Michel Houellebecq is a sardonic and iconoclastic French novelist, winner of the prestigious Prix Goncourt, and subject of considerable controversy in Europe these days. He deserves to be controversial here in the United States as well.
He calls his most recent novel a work of “political fiction.” Titled “Soumission” (in English, “Submission,” in Arabic, an accurate translation would be “Islam”), it is set in the near future, in France, “a Western civilization now ending before our very eyes.”
Coincidence No. 1: “Soumission” was published in France the same week jihadis attacked the offices of Charlie Hebdo, slaughtering as many members of the editorial staff as they could.
Coincidence No. 2: The satirical magazine’s cover that week featured a caricature of M. Houellebecq. It showed him with a large, pimpled nose and bleary eyes, smoking a cigarette and wearing a wizard’s hat. The caption read: “Predictions of the sorcerer Houellebecq.” In cartoon balloons, he is making two: “In 2015, I’ll lose my teeth” and “In 2022, I’ll observe Ramadan.”
A very good English language translation of the novel has now been published. If I were to send copies to President Obama and all the presidential candidates, do you think they’d read it?
Houellebecq’s protagonist, François, is a world-weary, middle-aged, literature professor at the Sorbonne, a great expert on Joris-Karl Huysmans, a writer of the 19th century Decadent movement. Though bored by academia, François’ enthusiasm for young women and haut cuisine remain undiminished. Not a particularly political animal, he is only mildly concerned when the Socialists begin negotiating with France’s Muslim Brotherhood party to defeat Marine Le Pen’s “nativist” National Front.
A politically savvy acquaintance explains that the Muslim Brotherhood and the Socialists “see eye to eye” on economic issues, “and what’s more the Muslims can actually bring order to the banlieues. In foreign policy, they want France to take a slightly firmer stand against Israel, but that’s hardly a problem for the left.
Most important to the Muslim Brotherhood, he says, is “birthrate and education. To them it’s simple – whichever segment of the population has the highest birthrate, and does the best job of transmitting its values, wins. If you control the children, you control the future.”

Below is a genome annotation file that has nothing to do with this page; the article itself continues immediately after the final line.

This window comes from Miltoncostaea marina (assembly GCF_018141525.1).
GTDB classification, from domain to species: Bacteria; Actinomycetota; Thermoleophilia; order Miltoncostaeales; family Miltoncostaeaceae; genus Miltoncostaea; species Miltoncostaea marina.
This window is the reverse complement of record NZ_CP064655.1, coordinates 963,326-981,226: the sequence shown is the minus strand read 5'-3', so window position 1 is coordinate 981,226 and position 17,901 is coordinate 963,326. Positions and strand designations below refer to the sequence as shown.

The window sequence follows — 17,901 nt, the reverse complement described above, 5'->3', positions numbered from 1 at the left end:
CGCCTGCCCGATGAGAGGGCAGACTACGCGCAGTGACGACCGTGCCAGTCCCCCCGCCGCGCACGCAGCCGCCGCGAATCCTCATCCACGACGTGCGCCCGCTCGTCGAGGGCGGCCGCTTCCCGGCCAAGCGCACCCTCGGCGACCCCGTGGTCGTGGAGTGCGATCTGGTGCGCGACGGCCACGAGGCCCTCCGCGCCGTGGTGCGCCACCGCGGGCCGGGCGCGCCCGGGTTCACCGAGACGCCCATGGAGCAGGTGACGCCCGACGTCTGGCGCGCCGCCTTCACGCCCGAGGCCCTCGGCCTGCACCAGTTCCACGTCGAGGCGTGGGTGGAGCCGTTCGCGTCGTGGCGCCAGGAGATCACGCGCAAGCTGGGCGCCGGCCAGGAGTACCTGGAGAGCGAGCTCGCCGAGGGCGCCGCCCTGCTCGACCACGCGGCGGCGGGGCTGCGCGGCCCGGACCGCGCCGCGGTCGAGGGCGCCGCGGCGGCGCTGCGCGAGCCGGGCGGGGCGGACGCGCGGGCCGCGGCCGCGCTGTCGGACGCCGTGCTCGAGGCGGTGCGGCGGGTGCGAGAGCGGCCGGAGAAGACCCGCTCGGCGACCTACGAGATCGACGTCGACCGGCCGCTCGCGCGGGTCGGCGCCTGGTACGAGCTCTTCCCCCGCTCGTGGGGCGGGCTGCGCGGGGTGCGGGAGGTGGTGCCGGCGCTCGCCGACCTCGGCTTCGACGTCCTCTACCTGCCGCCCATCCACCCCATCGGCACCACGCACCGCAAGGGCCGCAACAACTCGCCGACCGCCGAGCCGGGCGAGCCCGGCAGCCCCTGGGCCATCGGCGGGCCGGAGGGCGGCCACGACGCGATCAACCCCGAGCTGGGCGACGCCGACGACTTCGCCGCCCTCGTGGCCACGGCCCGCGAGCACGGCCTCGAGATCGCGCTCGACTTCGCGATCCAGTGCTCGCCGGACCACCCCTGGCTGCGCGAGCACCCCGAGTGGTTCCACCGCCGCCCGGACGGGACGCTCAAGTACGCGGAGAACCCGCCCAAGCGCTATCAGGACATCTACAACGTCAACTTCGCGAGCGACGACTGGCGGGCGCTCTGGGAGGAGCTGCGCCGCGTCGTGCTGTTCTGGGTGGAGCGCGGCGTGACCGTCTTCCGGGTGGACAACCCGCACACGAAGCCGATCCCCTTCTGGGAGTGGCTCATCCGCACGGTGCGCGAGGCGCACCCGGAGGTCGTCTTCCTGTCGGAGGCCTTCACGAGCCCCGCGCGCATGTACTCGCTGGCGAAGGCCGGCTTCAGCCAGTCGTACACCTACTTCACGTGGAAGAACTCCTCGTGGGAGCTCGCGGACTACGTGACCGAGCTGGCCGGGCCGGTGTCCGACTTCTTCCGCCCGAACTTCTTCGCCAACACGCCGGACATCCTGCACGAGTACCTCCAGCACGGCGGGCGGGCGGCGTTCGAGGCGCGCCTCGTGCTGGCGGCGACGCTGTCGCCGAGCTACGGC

Also, they demand the Socialists recognize polygamy and agree that it should “come with the same benefits and tax exemptions.” This falls under “the theory of minority sharia, which the Muslim Brotherhood has already embraced.”
We learn that such political developments are not unique to France. In Belgium, a Muslim political party has just won a national election, and Islamic parties are ascendant in Britain, Holland and Germany as well.
At the same time, the European Union is being reoriented toward the Mediterranean. Negotiations are underway to bring Algeria, Tunisia and Morocco into the EU. “Preliminary talks had begun with Lebanon and Egypt.”
Before long, France is celebrating the inauguration of a new president: Mohammad Ben Abbes. He is an Islamist (he prefers to achieve Islamic supremacy through the ballot box), not a jihadist (he does not hold with those who believe the path to the caliphate can only be cleared with the sword).
François elaborates: “Unlike his sometime rival Tariq Ramadan, who’d been tainted by his old Trotskyite connections, Ben Abbes had kept his distance from the anticapitalist left. …Whereas Ramadan presented sharia as forward-looking, even revolutionary, Ben Abbes restored its reassuring, traditional value – with a perfume of exoticism that made it all the more attractive.”
Certainly, President Ben Abbes has no intention of turning France into a dystopia along the lines of the Islamic State. But, backed by Middle Eastern petromonarchs, a transformation of French life and culture begins. On campus, François notices “the way the girls in burkas carried themselves. They moved slowly and with new confidence, walking down the very middle of the hallway, three by three, as if they were already in charge.”
François’ 22-year-old Jewish girlfriend, Myriam, prepares to emigrate. She is not eager to go (“France is my home…I love France … I love ….I don’t know…I love the cheese”) but her parents insist and she understands: “When a Muslim party comes to power, it’s never good for the Jews. Can you think of a time it was?” she asks François.
After the election, the Sorbonne is restored to financial health by a Saudi prince and renamed the Islamic University of Paris-Sorbonne. As a non-Muslim, François is no longer permitted to teach there. This is no reflection on the quality of his scholarship, the new president of the university, Robert Rediger, a convert to Islam, reassures him. And of course he is free to continue his career at a secular university. Alternatively, he can retire – he is eligible for a generous pension “effective immediately.”
At first, François leans toward that option. Teaching has provided little satisfaction. However, he finds himself increasingly intrigued by the political, philosophical and theological perspectives articulated by the university president – whom the new government promotes to the post of “secretary of universities.”
Among other things, he argues that “the summit of human happiness resides in the most absolute submission.” He thinks it apparent that, “Islam had been chosen for world domination.”
François is struck, too, by how Secretary Rediger lives: “a forty-year-old wife to do the cooking, a fifteen-year-old wife for whatever else …No doubt he had one or two wives in between.”
I suspect you’ve already guessed where the story goes from there. The larger question, the one that Houellebecq has now thrust into France’ public square, the one that has set off such a scandale, is where Europe is going and what it will look like when it gets there.